So STRING is similar to CONSTANT and VARIABLE and so on. Even if the first example compiled somehow what would happend each time you ran it is that it would create another new definition called mycon, after testing that ten times you would have 10 new "mycons" in the dictionary, clearly not what you would want to happen.

    BTW, any use of the BACKUP word is normally safe, it skips those areas it would never want to overwrite in EEPROM.

    NUMBER in my version doesn't seem to work according to the comments in the Tachyon V2.3 source regarding valid conversion forms. Else my syntax is wrong?
      Propeller .:.:--TACHYON--:.:. Forth V23140216.1600
    
    NAMES:  $5DC9...74EF for 5926 (3412 bytes added)
    CODE:   $0000...3352 for 7212 (6994 bytes added)
    CALLS:  0482 vectors free
    RAM:    10871 bytes free
    
    AUTORUN EXTEND.boot
    MODULES LOADED: 
    1800: EXTEND.fth          Primary extensions to TACHYON kernel - 140216-1400 
    ----------------------------------------------------------------
    " 1234d" $10 STRING D$  ok
    .S 
    STACK: 0000.0000 0000.0000 FFFF.F9FF 0000.0010  ok
    D$ TYPE$ 1234d ok
    .S 
    STACK: 0000.0000 0000.0000 FFFF.F9FF 0000.0010  ok
    D$ NUMBER  ok
    .S 
    STACK: 0000.0000 FFFF.F9FF 0000.0010 0000.0000  ok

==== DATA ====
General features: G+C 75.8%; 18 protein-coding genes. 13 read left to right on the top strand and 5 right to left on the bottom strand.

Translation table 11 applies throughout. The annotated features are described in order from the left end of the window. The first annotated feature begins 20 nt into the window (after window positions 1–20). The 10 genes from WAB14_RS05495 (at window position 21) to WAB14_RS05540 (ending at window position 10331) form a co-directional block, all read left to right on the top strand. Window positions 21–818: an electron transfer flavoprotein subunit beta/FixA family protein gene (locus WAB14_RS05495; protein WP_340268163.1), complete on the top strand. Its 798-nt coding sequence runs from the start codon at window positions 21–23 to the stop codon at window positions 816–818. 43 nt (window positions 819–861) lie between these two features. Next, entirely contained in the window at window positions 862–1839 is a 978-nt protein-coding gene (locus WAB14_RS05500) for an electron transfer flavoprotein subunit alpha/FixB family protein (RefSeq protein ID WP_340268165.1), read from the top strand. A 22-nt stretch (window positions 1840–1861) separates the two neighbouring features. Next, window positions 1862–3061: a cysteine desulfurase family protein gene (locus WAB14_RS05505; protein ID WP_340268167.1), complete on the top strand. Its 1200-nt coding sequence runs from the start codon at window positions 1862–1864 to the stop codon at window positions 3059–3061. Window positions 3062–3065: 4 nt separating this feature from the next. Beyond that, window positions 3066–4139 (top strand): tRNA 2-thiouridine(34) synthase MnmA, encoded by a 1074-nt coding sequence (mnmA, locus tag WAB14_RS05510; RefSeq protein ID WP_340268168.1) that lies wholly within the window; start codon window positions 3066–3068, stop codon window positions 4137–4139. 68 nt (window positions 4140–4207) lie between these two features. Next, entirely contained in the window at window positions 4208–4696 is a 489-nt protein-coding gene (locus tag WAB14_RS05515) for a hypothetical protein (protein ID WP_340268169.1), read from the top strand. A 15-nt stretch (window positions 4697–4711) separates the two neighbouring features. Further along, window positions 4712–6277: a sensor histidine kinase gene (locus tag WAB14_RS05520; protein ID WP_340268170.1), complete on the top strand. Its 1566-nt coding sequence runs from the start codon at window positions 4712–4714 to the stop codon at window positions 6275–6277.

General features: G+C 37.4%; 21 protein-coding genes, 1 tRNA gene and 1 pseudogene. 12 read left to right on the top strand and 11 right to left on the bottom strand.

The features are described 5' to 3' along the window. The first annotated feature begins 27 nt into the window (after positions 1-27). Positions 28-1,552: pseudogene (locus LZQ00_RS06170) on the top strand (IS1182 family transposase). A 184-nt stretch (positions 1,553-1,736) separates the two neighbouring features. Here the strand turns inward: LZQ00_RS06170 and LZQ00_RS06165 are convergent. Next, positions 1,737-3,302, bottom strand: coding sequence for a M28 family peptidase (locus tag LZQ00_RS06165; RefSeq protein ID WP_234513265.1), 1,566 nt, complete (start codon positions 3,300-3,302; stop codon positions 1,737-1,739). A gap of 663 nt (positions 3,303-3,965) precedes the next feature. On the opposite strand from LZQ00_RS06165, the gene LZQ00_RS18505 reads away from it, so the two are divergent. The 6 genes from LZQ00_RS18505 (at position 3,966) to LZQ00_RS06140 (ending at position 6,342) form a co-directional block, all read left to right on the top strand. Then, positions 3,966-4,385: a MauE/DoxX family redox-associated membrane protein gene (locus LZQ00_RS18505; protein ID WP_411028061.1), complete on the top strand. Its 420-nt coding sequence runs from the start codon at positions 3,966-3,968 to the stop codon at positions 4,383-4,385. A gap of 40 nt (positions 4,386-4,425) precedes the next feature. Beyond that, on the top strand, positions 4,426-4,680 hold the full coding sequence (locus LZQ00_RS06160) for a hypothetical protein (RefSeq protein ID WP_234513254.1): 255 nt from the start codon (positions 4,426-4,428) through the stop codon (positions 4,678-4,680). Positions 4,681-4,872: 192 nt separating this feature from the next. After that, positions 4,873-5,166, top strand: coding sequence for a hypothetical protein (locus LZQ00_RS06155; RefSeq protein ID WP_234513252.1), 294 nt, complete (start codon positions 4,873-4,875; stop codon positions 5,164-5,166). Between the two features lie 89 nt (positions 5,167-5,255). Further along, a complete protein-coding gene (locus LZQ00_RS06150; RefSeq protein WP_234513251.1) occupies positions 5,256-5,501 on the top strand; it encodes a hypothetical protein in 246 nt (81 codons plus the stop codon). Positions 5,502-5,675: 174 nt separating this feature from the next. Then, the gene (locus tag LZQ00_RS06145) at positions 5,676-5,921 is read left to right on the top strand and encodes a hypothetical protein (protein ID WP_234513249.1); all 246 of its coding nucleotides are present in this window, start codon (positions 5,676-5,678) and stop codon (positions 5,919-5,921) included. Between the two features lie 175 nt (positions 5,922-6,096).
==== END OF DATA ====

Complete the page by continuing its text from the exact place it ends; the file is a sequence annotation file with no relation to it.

NUMBER ' ( str -- value digits | false )

    Acceptable forms are:
    $1000 hex number
    1000h

    #1000 decimal number
    1000d

    %1000 binary number
    1000b
  • Peter JakackiPeter Jakacki Posts: 9,383
    edited 2014-02-20 - 14:34:36
    D.P wrote: »
    NUMBER in my version doesn't seem to work according to the comments in the Tachyon V2.3 source regarding valid conversion forms. Else my syntax is wrong?

    NUMBER ' ( str -- value digits | false )

    Acceptable forms are:
    $1000 hex number
    1000h

    #1000 decimal number
    1000d

    00 binary number
    1000b

    While it is true that NUMBER will take a string from GETWORD and convert it, it does not appear to work with strings in general and this is simply because NUMBER is expecting a string with a preceding count as is used in GETWORD. It stills looks like a string, it's that it just happens to have the count of the string in the byte preceding it.

    I may change the operation of NUMBER to work with strings in general but in the meantime this will work:
    [FONT=courier new]
    \ Create a string variable to hold the longest number (binary with separators)
    " 1234" #40 STRING num$
    pub STR>NUM ( str -- num digits | false )
        num$ 1+ $!
        num$ 1+ LEN$ num$ C!
        num$ 1+ NUMBER
        ;
    [/FONT]
    
  • D.PD.P Posts: 790
    edited 2014-02-21 - 09:28:33
    While it is true that NUMBER will take a string from GETWORD and convert it, it does not appear to work with strings in general and this is simply because NUMBER is expecting a string with a preceding count as is used in GETWORD. It stills looks like a string, it's that it just happens to have the count of the string in the byte preceding it.

    I may change the operation of NUMBER to work with strings in general but in the meantime this will work:
    [FONT=courier new]
    \ Create a string variable to hold the longest number (binary with separators)
    " 1234" #40 STRING num$
    pub STR>NUM ( str -- num digits | false )
        num$ 1+ $!
        num$ 1+ LEN$ num$ C!
        num$ 1+ NUMBER
        ;
    [/FONT]
    

    This is what works for me